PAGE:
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Scientists demonstrate removal of certain genes eradicates brain cancer in fruit flies

/ Author:  / Reviewed by: Joseph V. Madia, MD

(RxWiki News) Some brain tumors (in larvae) use the genetic program of germline cells to grow, according to scientists at IRB Barcelona. Removing these genes led to healthier brains in the larvae.

The finding uncovers a startling truth: These genes play a crucial role in the development of certain brain tumors, making them a potential therapy target.

Germline cells are those that can have their genetic material passed down to offspring, and have the ability to reproduce indefinitely.  

Tumor cells don't die when they are supposed to, resulting in tissue masses that interfere with organ functions in most cases. Many of these tumors activate specific genes of the germline cell line, causing the masses to live longer. Researchers for the first time demonstrated that silencing some of the germline-cell genes resulted in the disappearance of brain tumors in fruit flies.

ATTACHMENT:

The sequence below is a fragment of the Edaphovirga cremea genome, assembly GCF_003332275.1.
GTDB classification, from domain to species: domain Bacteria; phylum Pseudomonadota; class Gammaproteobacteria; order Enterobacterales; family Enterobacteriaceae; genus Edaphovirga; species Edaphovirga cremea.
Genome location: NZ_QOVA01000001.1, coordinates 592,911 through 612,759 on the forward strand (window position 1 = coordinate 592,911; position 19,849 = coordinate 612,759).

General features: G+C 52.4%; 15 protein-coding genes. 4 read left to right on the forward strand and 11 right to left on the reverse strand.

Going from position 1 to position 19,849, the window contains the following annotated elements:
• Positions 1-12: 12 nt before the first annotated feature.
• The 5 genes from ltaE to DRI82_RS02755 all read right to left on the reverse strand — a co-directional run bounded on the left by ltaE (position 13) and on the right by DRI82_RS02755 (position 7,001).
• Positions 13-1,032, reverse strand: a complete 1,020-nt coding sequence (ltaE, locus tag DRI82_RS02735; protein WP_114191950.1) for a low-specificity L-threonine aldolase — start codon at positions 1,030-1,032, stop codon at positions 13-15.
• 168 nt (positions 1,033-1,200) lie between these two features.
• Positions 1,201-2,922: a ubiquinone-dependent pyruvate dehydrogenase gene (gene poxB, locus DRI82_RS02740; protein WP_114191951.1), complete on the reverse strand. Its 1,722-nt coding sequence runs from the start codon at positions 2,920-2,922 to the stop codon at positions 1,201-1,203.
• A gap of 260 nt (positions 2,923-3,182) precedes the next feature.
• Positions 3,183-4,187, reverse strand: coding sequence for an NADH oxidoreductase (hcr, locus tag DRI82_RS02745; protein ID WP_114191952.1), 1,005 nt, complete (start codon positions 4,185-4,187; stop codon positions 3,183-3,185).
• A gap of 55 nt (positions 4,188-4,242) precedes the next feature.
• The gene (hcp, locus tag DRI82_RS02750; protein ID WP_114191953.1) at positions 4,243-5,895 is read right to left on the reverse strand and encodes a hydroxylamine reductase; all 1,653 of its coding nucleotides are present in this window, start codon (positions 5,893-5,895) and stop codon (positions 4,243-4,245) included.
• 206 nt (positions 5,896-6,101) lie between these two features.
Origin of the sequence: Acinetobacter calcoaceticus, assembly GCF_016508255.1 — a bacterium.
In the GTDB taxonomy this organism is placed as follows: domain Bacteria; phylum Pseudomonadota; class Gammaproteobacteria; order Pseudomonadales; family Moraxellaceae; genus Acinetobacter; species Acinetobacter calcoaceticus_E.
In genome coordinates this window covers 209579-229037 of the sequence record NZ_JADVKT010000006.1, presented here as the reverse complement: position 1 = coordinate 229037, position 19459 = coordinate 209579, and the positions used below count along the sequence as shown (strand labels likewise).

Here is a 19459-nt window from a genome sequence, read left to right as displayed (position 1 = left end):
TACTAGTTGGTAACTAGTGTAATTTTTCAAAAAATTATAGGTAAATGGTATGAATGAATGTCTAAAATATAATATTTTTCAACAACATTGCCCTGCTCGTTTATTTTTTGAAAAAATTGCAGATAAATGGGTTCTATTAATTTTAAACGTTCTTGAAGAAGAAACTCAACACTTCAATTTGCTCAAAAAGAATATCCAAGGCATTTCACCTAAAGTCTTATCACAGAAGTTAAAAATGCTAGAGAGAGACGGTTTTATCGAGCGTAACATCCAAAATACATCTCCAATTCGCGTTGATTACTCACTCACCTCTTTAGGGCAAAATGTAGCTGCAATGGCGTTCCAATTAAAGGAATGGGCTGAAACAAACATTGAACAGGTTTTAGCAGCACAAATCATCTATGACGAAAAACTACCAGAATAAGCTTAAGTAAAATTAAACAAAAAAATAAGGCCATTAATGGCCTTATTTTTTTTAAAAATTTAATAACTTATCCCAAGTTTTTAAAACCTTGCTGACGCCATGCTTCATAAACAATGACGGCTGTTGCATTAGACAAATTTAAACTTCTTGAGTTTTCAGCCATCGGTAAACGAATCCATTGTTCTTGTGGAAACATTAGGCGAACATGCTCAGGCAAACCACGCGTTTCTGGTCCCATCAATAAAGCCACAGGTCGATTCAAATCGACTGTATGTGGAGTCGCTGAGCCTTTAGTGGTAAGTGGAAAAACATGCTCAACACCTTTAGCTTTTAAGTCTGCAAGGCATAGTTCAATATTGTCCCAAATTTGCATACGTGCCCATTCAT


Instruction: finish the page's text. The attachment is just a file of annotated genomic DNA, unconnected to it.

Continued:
Other types of tumors also activate germline-cell genes, such as those found in skin cancers like melanoma and certain carcinomas.

The IRB Barcelona research points to the development of new treatments and diagnostic markers for these kind of diseases.

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Review Date: 
December 28, 2010
Last Updated:
December 28, 2010